The thing about Gramsci that really transformed my own way of thinking about politics is the question which arises from his Prison Notebooks. If you look at the classic texts of Marx and Lenin, you are led to expect a revolutionary epochal historical development emerging from the end of the First World War onwards. And indeed events did give considerable evidence that such a development was occurring. Gramsci belongs to this ‘proletarian moment’. It occurred in Turin in the 1920s, and other places where people like Gramsci, in touch with the advance guard of the industrial working class — then at the very forefront of modern production — thought that, if only the managers and politicians would get out of the way, this class of proletarians could run the world, take over the factories, seize the whole machinery of society, materially transform it and manage it, economically, socially, culturally, technically. The truth about the 1920s is that the ‘proletarian moment’ very nearly came off. Just before and after the First World War, it really was touch and go as to whether, under the leadership of such a class, the world might not have been transformed – as Russia was in 1917 by the Soviet revolution. This was the moment of the proletarian perspective on history. What I have called Gramsci’s question’ in the Notebooks emerges in the aftermath of that moment, with the recognition that history was not going to go that way, especially in the advanced industrial capitalist societies of Western Europe. Gramsci had to confront the turning back, the failure, of that moment: the fact that such a moment, having passed, would never return in its old form. Gramsci, here, came face to face with the revolutionary character of history itself. When a conjuncture unrolls, there is no ‘going back’. History shifts gears. The terrain changes. You are in a new moment. You have to attend, ‘violently’, with all the ‘pessimism of the intellect’ at your command, to the ‘discipline of the conjuncture’.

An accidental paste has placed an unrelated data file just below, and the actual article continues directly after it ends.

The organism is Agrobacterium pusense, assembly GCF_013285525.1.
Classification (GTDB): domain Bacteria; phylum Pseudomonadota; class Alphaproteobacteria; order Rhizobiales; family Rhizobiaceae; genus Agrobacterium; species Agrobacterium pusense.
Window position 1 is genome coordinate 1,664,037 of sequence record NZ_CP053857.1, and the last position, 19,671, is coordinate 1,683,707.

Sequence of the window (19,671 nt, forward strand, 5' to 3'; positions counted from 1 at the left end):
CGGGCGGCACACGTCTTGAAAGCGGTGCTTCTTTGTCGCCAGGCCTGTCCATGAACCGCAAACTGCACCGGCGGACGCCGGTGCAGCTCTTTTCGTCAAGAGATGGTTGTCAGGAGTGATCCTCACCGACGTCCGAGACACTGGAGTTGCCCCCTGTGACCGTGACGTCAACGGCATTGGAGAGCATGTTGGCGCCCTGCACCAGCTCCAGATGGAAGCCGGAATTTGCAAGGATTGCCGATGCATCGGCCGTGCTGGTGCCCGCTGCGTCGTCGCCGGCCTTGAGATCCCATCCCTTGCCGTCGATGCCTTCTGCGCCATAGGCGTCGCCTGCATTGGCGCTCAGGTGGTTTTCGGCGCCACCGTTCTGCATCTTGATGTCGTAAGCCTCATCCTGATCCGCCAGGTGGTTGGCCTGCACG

In addition (and this is one of the main reasons why his thought is so pertinent to us today) he had to face the capacity of the Right – specifically, of European fascism – to hegemonise that defeat.